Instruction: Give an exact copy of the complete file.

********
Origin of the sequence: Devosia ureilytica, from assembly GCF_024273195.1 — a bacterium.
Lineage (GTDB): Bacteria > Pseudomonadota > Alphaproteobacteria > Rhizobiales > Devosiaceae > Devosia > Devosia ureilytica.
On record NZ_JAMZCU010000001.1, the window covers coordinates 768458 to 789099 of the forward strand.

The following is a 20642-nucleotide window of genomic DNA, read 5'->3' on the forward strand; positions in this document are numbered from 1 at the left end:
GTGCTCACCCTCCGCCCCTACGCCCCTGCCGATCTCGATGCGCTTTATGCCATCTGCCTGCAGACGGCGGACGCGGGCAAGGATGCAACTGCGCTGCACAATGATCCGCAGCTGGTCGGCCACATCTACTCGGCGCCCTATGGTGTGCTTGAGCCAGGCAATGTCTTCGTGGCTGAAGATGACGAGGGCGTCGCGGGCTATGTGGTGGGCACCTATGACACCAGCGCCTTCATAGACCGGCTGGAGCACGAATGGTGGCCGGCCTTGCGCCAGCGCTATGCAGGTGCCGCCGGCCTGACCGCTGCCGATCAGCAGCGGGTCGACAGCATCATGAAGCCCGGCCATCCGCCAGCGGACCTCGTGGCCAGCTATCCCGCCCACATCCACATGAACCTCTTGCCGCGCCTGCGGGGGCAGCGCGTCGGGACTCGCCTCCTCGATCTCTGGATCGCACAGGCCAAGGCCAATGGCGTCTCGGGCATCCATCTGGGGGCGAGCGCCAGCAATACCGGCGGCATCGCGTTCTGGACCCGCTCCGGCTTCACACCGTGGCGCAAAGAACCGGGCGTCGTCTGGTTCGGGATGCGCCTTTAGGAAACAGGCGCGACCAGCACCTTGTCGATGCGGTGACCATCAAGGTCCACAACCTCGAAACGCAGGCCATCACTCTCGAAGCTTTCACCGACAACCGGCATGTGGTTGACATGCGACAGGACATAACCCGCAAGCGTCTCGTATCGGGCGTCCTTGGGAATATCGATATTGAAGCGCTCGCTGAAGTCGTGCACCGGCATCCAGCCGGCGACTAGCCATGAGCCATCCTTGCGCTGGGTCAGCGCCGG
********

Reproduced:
Origin of the sequence: Devosia ureilytica, from assembly GCF_024273195.1 — a bacterium.
Lineage (GTDB): Bacteria > Pseudomonadota > Alphaproteobacteria > Rhizobiales > Devosiaceae > Devosia > Devosia ureilytica.
On record NZ_JAMZCU010000001.1, the window covers coordinates 768458 to 789099 of the forward strand.

The following is a 20642-nucleotide window of genomic DNA, read 5'->3' on the forward strand; positions in this document are numbered from 1 at the left end:
GTGCTCACCCTCCGCCCCTACGCCCCTGCCGATCTCGATGCGCTTTATGCCATCTGCCTGCAGACGGCGGACGCGGGCAAGGATGCAACTGCGCTGCACAATGATCCGCAGCTGGTCGGCCACATCTACTCGGCGCCCTATGGTGTGCTTGAGCCAGGCAATGTCTTCGTGGCTGAAGATGACGAGGGCGTCGCGGGCTATGTGGTGGGCACCTATGACACCAGCGCCTTCATAGACCGGCTGGAGCACGAATGGTGGCCGGCCTTGCGCCAGCGCTATGCAGGTGCCGCCGGCCTGACCGCTGCCGATCAGCAGCGGGTCGACAGCATCATGAAGCCCGGCCATCCGCCAGCGGACCTCGTGGCCAGCTATCCCGCCCACATCCACATGAACCTCTTGCCGCGCCTGCGGGGGCAGCGCGTCGGGACTCGCCTCCTCGATCTCTGGATCGCACAGGCCAAGGCCAATGGCGTCTCGGGCATCCATCTGGGGGCGAGCGCCAGCAATACCGGCGGCATCGCGTTCTGGACCCGCTCCGGCTTCACACCGTGGCGCAAAGAACCGGGCGTCGTCTGGTTCGGGATGCGCCTTTAGGAAACAGGCGCGACCAGCACCTTGTCGATGCGGTGACCATCAAGGTCCACAACCTCGAAACGCAGGCCATCACTCTCGAAGCTTTCACCGACAACCGGCATGTGGTTGACATGCGACAGGACATAACCCGCAAGCGTCTCGTATCGGGCGTCCTTGGGAATATCGATATTGAAGCGCTCGCTGAAGTCGTGCACCGGCATCCAGCCGGCGACTAGCCATGAGCCATCCTTGCGCTGGGTCAGCGCCGG